Canada: The Canadian government established a Commission of Inquiry in 2004 to look into the wrongful seizure and subsequent detention and torture of Maher Arar, a Canadian citizen who was detained at New York’s JFK airport in September 2002 while in transit. Arar was interrogated for 2 weeks and then deported to his native Syria, where he was held for a year and tortured before being released. The inquiry exonerated Arar in 2006 and found that he had been tortured. He received C$10.5 million and Stephen Harper, the prime minister, formally apologized to Arar. In 2010, the US courts rejected a bid by Arar to sue members of the Bush administration, on national security grounds.
Poland: In 2008 the Polish state prosecutor’s office began an investigation into the country’s role in providing the CIA with a secret base for interrogation and detention of al-Qaeda suspects at Stare Kiejkuty military base in northeastern Poland. In March, local media reported that charges had been brought against Zbigniew Siemiątkowski, former head of Polish intelligence. The Polish government has subsequently moved the investigation from the prosecutor’s office in Warsaw to the city of Krakow, without giving reasons. The Open Society Justice Initiative has brought a complaint against Poland over the use of this “black site” on behalf of Abd al-Rahim al-Nashiri, who was imprisoned and interrogated there. Al-Nashiri is currently facing trial before a U.S. military commission at Guantanamo Bay.
United Kingdom: In the UK, the government settled a civil suit brought by Binyam Mohamed and others who had been seized by the US in Afghanistan in 2001 and held at Guantanamo Bay. The suit, alleging involvement of British intelligence in torture and mistreatment, was dropped by the UK to avoid bringing intelligence material provided by the US into open court. The UK government subsequently set up a public inquiry into the security services’ collusion with torture. This was closed down in January this year after UK police said they were pursuing criminal investigations in the cases of two Libyans, who assert they were tortured after being seized in 2004 with UK support and shipped to Libya.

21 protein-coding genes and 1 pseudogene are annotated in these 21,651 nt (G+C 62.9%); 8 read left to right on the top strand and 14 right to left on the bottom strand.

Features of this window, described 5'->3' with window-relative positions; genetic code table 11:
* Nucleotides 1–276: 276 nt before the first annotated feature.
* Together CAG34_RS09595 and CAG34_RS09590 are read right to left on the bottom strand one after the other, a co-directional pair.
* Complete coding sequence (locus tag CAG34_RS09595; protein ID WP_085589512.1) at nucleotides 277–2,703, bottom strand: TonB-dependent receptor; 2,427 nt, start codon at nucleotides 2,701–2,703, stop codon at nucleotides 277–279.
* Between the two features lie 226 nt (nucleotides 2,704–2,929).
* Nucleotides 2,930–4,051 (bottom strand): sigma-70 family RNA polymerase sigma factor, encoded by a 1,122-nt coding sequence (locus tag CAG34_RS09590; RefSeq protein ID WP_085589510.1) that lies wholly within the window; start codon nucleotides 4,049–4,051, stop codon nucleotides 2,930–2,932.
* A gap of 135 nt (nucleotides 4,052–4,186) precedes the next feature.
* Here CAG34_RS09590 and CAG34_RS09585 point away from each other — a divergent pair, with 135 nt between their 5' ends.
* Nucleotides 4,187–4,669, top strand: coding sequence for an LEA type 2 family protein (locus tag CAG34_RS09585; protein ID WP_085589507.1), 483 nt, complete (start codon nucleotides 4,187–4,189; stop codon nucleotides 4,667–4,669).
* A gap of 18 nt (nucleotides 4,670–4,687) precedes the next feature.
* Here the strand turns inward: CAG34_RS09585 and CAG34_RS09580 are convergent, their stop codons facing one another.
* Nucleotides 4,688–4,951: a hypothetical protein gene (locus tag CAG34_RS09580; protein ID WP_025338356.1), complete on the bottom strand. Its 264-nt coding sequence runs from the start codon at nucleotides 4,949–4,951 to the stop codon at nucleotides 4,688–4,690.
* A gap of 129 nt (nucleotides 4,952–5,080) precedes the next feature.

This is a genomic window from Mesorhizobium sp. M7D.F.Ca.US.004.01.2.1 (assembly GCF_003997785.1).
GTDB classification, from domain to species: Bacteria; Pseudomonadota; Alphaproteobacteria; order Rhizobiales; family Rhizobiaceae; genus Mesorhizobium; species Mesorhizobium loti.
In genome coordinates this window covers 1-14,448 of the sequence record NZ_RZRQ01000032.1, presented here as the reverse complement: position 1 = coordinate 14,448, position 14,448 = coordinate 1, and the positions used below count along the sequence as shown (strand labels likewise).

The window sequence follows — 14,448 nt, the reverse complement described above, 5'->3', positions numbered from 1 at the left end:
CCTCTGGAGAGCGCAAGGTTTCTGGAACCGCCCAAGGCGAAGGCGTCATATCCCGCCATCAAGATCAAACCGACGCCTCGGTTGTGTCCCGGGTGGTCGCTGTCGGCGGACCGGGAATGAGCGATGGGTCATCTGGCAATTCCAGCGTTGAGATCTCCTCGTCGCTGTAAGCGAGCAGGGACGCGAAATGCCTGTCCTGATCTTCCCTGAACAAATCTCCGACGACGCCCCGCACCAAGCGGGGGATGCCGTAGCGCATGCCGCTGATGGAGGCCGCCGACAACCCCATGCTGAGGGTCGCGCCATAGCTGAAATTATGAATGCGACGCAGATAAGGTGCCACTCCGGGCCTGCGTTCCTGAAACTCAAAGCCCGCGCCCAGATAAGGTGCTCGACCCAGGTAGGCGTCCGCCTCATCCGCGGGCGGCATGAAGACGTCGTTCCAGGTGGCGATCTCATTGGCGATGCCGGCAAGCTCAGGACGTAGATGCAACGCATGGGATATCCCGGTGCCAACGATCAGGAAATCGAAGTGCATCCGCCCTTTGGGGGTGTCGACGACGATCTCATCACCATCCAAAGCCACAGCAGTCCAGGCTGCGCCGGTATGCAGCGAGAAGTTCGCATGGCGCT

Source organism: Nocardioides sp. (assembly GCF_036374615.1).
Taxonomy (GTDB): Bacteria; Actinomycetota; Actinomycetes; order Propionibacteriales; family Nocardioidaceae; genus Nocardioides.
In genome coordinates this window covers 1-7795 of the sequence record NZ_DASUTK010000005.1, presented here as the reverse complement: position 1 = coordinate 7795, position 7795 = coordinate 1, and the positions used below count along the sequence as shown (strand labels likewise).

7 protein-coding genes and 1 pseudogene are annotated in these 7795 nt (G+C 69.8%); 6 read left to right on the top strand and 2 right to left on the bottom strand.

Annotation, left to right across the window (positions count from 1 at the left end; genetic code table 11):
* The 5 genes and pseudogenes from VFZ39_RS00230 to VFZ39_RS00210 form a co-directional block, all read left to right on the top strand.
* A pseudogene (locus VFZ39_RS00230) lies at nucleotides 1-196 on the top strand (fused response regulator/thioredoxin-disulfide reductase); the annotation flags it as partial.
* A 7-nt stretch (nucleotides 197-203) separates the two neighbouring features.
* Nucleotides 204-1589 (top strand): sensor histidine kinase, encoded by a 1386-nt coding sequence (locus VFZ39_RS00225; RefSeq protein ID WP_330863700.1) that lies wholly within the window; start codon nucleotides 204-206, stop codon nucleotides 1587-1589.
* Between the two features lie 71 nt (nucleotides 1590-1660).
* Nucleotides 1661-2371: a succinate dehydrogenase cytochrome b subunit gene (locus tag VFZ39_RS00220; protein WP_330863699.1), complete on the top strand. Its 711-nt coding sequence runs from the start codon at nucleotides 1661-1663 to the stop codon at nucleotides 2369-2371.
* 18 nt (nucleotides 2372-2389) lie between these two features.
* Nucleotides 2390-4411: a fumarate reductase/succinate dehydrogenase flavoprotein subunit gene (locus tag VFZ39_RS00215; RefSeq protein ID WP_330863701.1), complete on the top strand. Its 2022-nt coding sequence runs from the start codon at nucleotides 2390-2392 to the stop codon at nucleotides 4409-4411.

Sweden: In 2001, two Egyptian nationals, Mohammed Alzery and Ahmed Agiza, were deported from Sweden and transferred by the CIA to Egypt were they faced subsequent torture and abuse. In October 2006 the UN Human Rights Committee found that Sweden had violated Alzery’s rights by standing by as he was brutally prepared for the CIA rendition flight. The UN Committee against Torture ruled in 2005 that in Agiza’s case, Sweden had exposed him to the risk of torture in Egypt. The decision to expel the two men was also examined by Sweden’s Ombudsman, and in 2008, the Swedish government awarded Agiza and Alzery around $500,000 each as compensation.